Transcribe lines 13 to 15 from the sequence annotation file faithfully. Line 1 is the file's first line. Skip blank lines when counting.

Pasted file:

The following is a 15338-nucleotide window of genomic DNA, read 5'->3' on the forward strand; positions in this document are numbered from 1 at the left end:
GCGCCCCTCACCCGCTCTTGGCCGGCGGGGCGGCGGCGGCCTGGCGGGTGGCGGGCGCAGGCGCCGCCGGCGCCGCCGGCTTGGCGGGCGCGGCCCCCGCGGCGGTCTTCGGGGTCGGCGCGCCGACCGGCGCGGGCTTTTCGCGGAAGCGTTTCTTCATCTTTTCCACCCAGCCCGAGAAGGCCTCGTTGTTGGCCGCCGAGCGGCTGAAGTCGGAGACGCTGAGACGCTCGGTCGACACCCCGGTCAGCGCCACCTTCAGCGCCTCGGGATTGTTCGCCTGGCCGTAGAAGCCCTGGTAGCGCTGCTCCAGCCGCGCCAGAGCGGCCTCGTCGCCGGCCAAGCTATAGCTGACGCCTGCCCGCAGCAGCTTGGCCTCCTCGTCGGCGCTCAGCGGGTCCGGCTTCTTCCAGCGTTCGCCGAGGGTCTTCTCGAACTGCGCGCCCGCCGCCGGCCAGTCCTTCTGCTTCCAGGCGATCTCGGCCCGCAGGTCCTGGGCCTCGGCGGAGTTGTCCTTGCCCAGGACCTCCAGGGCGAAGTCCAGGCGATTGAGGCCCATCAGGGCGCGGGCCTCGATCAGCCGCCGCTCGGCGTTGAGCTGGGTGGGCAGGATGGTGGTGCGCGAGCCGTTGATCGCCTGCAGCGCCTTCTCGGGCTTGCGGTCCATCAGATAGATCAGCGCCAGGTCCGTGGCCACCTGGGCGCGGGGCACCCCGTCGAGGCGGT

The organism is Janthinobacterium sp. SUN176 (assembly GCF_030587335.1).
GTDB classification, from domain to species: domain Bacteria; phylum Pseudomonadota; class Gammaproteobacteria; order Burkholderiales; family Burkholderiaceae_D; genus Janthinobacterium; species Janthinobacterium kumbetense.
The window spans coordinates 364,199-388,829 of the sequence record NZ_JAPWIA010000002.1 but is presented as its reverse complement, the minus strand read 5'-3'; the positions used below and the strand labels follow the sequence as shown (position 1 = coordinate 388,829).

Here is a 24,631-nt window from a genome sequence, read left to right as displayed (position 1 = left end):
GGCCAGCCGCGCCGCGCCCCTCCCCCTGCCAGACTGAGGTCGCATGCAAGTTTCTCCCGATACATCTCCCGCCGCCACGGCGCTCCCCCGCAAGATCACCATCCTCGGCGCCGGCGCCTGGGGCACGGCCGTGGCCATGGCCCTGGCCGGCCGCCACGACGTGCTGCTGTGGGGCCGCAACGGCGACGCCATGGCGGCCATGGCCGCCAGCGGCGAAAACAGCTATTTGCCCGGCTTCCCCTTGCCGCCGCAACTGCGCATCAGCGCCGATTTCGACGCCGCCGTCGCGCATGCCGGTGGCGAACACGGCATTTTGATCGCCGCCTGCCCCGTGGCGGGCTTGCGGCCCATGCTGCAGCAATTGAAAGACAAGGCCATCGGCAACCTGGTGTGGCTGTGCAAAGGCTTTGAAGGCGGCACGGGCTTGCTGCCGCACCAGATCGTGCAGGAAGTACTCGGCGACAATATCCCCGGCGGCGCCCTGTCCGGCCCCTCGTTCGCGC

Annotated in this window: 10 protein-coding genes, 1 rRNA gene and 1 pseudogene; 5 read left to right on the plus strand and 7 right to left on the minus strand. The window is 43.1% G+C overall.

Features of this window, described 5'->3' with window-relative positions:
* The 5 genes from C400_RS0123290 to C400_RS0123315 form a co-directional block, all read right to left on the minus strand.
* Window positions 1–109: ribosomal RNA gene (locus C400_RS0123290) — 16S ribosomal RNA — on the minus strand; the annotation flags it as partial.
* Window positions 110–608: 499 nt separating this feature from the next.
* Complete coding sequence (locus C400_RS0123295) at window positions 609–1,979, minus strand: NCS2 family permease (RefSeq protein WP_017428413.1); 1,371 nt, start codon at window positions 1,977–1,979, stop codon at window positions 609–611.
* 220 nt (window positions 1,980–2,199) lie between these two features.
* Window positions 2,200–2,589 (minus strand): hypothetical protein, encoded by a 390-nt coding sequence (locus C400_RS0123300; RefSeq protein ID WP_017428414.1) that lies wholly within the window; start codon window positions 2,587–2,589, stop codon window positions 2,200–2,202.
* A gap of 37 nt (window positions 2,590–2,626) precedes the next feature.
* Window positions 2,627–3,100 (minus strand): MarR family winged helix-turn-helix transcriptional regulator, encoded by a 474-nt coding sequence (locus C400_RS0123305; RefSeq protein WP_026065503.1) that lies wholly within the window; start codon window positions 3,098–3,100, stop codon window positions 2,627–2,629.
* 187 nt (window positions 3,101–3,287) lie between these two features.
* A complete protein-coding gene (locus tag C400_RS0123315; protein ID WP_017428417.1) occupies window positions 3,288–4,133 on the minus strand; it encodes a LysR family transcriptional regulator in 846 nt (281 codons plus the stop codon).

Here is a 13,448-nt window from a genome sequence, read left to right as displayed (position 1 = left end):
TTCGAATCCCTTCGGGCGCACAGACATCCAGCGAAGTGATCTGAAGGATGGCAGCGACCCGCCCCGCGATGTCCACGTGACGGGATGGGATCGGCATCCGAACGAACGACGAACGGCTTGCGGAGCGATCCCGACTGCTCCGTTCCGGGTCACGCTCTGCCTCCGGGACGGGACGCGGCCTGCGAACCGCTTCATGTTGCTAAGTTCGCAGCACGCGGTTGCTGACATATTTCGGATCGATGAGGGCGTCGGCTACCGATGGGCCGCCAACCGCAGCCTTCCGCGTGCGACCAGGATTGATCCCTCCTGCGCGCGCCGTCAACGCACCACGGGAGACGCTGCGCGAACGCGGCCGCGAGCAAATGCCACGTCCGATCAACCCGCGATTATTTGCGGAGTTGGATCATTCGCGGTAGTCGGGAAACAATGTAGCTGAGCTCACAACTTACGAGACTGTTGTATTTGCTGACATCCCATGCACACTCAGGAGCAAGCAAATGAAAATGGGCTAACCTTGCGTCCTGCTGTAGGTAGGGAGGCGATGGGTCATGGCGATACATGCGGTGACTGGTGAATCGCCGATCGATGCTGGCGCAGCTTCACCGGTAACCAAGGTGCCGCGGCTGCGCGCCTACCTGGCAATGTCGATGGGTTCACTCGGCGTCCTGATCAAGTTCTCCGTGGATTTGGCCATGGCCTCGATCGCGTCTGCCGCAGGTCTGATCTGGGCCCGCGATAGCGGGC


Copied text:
* Complete coding sequence (locus C400_RS0123295) at window positions 609–1,979, minus strand: NCS2 family permease (RefSeq protein WP_017428413.1); 1,371 nt, start codon at window positions 1,977–1,979, stop codon at window positions 609–611.
* 220 nt (window positions 1,980–2,199) lie between these two features.
* Window positions 2,200–2,589 (minus strand): hypothetical protein, encoded by a 390-nt coding sequence (locus C400_RS0123300; RefSeq protein ID WP_017428414.1) that lies wholly within the window; start codon window positions 2,587–2,589, stop codon window positions 2,200–2,202.